Pro Tip: 
You can time your visits during special days when the museum offers free entrance to everyone. These days tend to get more visitors though so plan ahead! 

International Holocaust Remembrance Day – January 27, 2023Yom HaShoah – April 18, 2023
Walter Kase Free Admission Day – May 5, 2023Stefi Altman Free Admission Day – May 14, 2023
Veteran’s Day for active servicemembers and veterans – November 11, 2023
Human Rights Day – December 10, 2023

How to Get There

By Car

  • From Downtown Houston: Head southwest on Caroline Street toward Gray Street. Turn left onto Bissonnet Street, and the museum will be on your right.
  • From the Galleria Area: Take Westheimer Road westbound. Turn left onto Montrose Boulevard, and then turn right onto Bissonnet Street. The museum will be on your left.

There is parking available on site with the following fees:

  • Below half an hour: Free
  • Half an hour to 4 hours: $5 
  • 4 to 12 hours: $7
  • 12 to 24 hours: $20 

By Bus

You can take METRO Bus 056 from various locations and get off at the bus stop near the Museum of Fine Arts, Houston (MFAH) on Montrose Boulevard.

By Light Rail

The Museum of Fine Arts, Houston, is accessible by METRORail. The nearest METRORail station to the museum is the Museum District Station, which is part of the Red Line.

Notable Things to See and Experience in the Museum 

Your journey begins at the Morgan Family Welcome Center, the museum’s gateway, where you’ll find an orientation film and an array of exhibition materials presented in both English and Spanish for a welcoming and inclusive experience.

Explore the Collection of Memorabilia

Image Source: Holocaust Museum Houston Website

Bearing Witness: A Community Remembers is a permanent Holocaust Gallery. It serves as a testament to the resilience and spirit of those who survived. This space houses invaluable artifacts, generously donated by survivors, their descendants, and others. 

As you explore, you’ll encounter over 10,000 items that once belonged to those directly impacted by the Holocaust, sharing their heartbreaking and inspirational stories. 

What makes this exhibit even more powerful is its personal touch, with the testimony of Holocaust survivors who later made Houston their home. 

Explore the Collection of Memorabilia -2

Image Source: Holocaust Museum Houston Website

You can learn about their incredible journey through unimaginable horrors and their unwavering courage in the face of adversity. 

The exhibit also sheds light on both Jewish and non-Jewish resistance efforts, from the Warsaw Ghetto uprising to acts of sabotage, and the challenging life that followed the Holocaust.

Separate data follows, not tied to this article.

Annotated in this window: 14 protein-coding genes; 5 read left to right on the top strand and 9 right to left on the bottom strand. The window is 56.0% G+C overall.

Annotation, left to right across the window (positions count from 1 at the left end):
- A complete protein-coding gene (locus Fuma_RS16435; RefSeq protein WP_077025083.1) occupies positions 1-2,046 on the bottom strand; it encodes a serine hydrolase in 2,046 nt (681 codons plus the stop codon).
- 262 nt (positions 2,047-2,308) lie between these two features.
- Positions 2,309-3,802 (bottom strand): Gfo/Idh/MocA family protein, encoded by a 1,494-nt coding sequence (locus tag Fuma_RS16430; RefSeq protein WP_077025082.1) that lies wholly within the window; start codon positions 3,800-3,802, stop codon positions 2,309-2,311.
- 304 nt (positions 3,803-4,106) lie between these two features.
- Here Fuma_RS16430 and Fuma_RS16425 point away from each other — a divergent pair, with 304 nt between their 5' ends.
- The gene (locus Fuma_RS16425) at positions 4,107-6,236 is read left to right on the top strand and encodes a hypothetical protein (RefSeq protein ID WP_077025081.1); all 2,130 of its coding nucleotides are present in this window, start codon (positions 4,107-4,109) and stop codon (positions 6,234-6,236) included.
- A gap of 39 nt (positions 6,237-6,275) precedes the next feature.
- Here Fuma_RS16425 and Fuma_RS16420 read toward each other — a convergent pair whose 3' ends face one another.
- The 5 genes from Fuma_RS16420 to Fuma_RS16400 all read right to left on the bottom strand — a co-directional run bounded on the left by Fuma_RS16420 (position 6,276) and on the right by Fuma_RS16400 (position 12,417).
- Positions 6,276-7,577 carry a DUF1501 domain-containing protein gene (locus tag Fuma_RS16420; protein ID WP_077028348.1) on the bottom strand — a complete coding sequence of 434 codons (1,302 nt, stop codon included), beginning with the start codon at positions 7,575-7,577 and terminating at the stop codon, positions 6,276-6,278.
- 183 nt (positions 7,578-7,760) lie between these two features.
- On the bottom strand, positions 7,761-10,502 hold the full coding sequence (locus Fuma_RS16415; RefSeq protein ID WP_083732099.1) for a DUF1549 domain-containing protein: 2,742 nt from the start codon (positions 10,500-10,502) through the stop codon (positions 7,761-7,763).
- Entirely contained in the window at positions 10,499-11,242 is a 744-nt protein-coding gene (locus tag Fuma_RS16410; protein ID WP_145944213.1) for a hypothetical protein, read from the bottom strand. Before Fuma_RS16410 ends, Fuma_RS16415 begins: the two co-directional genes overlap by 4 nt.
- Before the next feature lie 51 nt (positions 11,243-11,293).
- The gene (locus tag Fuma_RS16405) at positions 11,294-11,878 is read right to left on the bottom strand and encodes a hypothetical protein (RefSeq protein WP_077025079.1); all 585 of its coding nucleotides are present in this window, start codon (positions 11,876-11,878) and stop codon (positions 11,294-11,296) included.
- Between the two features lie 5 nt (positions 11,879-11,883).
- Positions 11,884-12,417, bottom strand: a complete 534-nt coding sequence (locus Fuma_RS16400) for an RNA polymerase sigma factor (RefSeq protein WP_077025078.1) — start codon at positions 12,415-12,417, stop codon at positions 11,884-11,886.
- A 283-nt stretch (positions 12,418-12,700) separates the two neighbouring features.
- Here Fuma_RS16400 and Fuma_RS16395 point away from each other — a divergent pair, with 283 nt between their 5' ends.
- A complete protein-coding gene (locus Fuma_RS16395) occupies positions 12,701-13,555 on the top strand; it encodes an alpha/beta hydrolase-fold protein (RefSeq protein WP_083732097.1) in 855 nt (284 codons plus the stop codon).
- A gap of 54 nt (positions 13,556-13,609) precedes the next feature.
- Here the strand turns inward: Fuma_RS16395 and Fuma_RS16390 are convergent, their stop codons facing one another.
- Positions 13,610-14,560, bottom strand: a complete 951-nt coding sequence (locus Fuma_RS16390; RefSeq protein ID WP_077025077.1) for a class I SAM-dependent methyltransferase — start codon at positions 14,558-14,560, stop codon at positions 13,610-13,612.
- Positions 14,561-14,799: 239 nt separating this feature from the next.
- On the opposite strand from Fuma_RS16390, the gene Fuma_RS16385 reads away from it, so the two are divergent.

Check out the World War II-era Railcar and the 1940s Danish Rescue Boat 

Explore the Collection of Memorabilia -3

Image Source: Holocaust Museum Houston Website

Two artifacts stand side by side in the Holocaust Gallery, each with a unique story to tell. One is a Danish fishing boat as a tribute to the brave Danish fishermen who risked their lives to transport Jewish war victims to neutral territory during World War II. 

The other is a haunting reminder of the past, a World War II-era railcar which is a replica of those that carried innocent souls to concentration camps and their tragic fate. 

Have a Conversation With Survivors

Have a Conversation With Survivors

Image Source: Holocaust Museum Houston Website

The Dimensions in Testimony exhibition, is a groundbreaking initiative by USC Shoah Foundation. 

Here, you’ll have the extraordinary opportunity to engage in “virtual conversations” with Holocaust survivors, including Houston’s own William J. “Bill” Morgan. 

Through cutting-edge technology, ask questions of their HD projections and receive real-time responses through pre-recorded video images. 

Each interview provides a unique glimpse into the survivor’s life, allowing you to interact as if they were in the room with you. The more questions you ask, the more the technology evolves, creating a lifelike and deeply moving experience. 

Lester and Sue Smith Human Rights Gallery 

Lester and Sue Smith Human Rights Gallery

Image Source: Holocaust Museum Houston Website

The Lester and Sue Smith Human Rights Gallery, was built with the intention of letting history egg on the modern call for justice. 

Here, you’ll find an educational tapestry that weaves together the threads of all UN-recognized genocides, a solemn tribute to human rights champions like Malala Yousafzai and Martin Luther King Jr.